even solicited sympathy from the customer class. A union rep,
for instance, spoke to the King County Legislative Federation,
petitioning support from their womens club delegates.
The laundry girls sponsored an information booth at the Fremont
Canal Festival; they also marched in Columbia Citys
Rainier Valley Fiesta.
business agent, or leader, of their union was none other than
Johanna I. Hilts - who, three years earlier, had taken on
the owners at the 1914 Minimum Wage Conference.
on June 23, a member of the Owners broke ranks. This was the
Peerless Laundry, which acceded to the unions demands.
The move precipitated a war within the Laundry Owners
Club. D. C. Keeney and company told the Peerless president
T. J. Williams that he must forfeit to them his entire plant
and business. They also asked for $5,000 for "breach-of-agreement".
Williams, however, stood firm - refusing to turn over his
plant and telling the Owners trust, "I am willing to
take a chance."
crippled owners did not, in the end, pursue their legal battle.
Yet the strike against them dragged on into July. The case
of the Peerless deluged the owners trust with bad publicity
a typical damning headline was "Club Tries to Use Club."
The final blow, however, came from the owners very class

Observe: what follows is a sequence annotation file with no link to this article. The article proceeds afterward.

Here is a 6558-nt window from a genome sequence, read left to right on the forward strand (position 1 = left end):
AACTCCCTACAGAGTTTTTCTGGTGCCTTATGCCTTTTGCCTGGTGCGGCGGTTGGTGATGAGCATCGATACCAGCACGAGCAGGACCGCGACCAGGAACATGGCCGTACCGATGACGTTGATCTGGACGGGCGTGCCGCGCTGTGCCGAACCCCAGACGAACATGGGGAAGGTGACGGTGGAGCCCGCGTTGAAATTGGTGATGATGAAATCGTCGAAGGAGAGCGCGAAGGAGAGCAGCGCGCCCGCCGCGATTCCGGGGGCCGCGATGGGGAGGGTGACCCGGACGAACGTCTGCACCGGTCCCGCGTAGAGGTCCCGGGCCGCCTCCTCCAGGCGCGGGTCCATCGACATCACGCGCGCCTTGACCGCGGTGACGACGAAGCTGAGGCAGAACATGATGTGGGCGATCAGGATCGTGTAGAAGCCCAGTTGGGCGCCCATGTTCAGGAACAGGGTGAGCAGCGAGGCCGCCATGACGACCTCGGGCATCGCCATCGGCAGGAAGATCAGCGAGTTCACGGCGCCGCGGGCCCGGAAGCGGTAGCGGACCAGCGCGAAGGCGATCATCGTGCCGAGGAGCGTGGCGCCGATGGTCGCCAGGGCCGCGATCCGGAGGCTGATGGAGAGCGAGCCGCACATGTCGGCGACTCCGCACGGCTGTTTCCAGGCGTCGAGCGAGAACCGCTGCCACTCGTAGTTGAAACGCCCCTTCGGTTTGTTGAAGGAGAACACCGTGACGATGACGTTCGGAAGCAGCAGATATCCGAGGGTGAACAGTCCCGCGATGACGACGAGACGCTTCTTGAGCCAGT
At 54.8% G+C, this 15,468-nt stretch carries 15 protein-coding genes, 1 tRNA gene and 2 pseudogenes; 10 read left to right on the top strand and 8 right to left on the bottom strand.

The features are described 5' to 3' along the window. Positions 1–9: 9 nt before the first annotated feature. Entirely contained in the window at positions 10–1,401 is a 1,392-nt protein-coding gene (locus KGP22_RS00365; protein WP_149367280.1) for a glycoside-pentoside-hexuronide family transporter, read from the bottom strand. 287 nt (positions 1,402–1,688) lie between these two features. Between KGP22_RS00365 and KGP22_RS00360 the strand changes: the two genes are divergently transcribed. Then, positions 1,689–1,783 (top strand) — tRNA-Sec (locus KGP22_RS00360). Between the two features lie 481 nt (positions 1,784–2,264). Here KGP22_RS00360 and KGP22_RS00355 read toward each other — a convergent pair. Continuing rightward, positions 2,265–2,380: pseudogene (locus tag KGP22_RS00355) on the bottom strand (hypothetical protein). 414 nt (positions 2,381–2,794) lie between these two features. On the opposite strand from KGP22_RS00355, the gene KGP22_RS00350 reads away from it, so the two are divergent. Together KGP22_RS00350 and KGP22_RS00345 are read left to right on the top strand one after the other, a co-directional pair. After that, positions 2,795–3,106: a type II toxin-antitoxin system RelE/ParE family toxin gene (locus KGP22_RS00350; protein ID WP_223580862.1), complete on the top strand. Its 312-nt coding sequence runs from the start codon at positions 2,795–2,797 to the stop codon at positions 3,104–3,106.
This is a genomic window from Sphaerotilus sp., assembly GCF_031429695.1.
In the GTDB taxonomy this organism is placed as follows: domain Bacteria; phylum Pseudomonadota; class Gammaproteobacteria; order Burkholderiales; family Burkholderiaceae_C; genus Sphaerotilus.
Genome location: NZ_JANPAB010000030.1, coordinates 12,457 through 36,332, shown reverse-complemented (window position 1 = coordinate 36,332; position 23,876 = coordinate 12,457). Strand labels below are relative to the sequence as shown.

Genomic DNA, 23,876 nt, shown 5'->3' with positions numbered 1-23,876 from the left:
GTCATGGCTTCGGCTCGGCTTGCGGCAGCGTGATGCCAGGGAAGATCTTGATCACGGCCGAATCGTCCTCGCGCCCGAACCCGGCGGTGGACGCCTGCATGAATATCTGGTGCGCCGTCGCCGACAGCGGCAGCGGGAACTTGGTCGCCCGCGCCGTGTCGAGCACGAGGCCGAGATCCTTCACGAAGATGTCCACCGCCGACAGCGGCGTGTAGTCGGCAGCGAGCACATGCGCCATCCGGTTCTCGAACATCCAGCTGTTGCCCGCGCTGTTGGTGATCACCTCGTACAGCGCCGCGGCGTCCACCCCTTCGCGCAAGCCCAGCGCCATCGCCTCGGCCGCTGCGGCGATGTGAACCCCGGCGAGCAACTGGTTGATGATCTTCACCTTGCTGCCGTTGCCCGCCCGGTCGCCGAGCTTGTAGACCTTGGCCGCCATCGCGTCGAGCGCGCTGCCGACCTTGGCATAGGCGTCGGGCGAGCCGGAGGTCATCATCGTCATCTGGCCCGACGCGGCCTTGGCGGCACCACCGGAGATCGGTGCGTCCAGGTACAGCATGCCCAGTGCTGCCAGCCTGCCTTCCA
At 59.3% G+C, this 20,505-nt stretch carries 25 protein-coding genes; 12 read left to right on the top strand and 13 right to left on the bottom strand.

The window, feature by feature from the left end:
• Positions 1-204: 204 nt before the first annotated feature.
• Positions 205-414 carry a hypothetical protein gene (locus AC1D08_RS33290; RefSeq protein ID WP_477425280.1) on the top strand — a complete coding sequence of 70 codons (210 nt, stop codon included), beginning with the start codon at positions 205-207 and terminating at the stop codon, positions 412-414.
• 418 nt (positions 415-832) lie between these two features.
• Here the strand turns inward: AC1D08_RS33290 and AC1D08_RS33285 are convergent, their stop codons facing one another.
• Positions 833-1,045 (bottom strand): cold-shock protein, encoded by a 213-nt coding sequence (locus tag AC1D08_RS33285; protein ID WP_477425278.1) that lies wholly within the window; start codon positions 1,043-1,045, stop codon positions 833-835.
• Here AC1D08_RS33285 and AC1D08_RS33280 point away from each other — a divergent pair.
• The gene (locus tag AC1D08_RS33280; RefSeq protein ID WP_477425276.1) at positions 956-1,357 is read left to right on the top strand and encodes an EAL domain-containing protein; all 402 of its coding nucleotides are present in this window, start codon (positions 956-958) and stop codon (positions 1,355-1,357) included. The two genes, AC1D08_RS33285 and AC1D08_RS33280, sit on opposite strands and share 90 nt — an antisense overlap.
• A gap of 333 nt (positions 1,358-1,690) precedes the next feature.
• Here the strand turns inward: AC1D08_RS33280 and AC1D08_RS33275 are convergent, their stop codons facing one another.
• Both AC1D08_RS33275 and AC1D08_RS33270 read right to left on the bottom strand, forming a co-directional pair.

and community. When the weekly "Business Chronicle of
the Pacific Northwest" published an article backing the
union, they minced no words, headlining it "Owners Wrong in
Strike of Laundry Girls". In part, it read:
is the first time that this newspaper which is opposed
on principle to strikes and the general arrogant attitude
of organized labor has seen merit in the strikers
The Business Chronicle believes that those laundries
that will not pay their female help enough to live on with
at least some semblance of decency, should be rebuked not
only in the name of humanity, but also for the good of all
July 6, the Owners knew they needed public redemption; finally,
they entered into negotiations with the union. Two days later,
the long strike was ended, in a deluge of front-page headlines.
the help of Local 566 and Local 40, the girls of Local 24
had won a wage increase, full union recognition and a closed
shop. They also won, as the Seattle Daily Times reported,
"betterments in working conditions that are generally regarded
as equally if not more important."
This sentiment indicated the role the owners cartel
had played. Their oppressive arrogance and their disregard
for conditions had strengthened both the girls determination
and public sympathies.
other unions declined in power after World War I, Seattles
laundry workers maintained the strength they had forged. In
1920, three years after the strike, they could boast 1,000